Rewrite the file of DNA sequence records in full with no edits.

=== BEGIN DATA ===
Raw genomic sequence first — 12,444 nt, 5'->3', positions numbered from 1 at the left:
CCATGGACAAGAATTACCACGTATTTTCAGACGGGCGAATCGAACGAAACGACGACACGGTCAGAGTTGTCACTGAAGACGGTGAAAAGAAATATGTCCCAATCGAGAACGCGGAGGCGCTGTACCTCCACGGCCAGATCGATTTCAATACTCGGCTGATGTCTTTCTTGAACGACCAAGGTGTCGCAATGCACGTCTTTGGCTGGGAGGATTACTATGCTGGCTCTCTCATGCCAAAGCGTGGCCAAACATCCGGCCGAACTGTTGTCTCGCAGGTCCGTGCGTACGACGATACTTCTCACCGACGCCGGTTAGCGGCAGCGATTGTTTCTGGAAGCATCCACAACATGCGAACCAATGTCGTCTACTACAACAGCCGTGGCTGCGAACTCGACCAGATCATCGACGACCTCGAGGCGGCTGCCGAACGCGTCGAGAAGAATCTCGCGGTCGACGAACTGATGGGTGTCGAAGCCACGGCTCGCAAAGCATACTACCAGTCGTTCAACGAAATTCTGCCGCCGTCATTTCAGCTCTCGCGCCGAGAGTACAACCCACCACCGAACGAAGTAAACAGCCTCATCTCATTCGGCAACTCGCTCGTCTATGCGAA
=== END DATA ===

Raw genomic sequence first — 12,444 nt, 5'->3', positions numbered from 1 at the left:
CCATGGACAAGAATTACCACGTATTTTCAGACGGGCGAATCGAACGAAACGACGACACGGTCAGAGTTGTCACTGAAGACGGTGAAAAGAAATATGTCCCAATCGAGAACGCGGAGGCGCTGTACCTCCACGGCCAGATCGATTTCAATACTCGGCTGATGTCTTTCTTGAACGACCAAGGTGTCGCAATGCACGTCTTTGGCTGGGAGGATTACTATGCTGGCTCTCTCATGCCAAAGCGTGGCCAAACATCCGGCCGAACTGTTGTCTCGCAGGTCCGTGCGTACGACGATACTTCTCACCGACGCCGGTTAGCGGCAGCGATTGTTTCTGGAAGCATCCACAACATGCGAACCAATGTCGTCTACTACAACAGCCGTGGCTGCGAACTCGACCAGATCATCGACGACCTCGAGGCGGCTGCCGAACGCGTCGAGAAGAATCTCGCGGTCGACGAACTGATGGGTGTCGAAGCCACGGCTCGCAAAGCATACTACCAGTCGTTCAACGAAATTCTGCCGCCGTCATTTCAGCTCTCGCGCCGAGAGTACAACCCACCACCGAACGAAGTAAACAGCCTCATCTCATTCGGCAACTCGCTCGTCTATGCGAA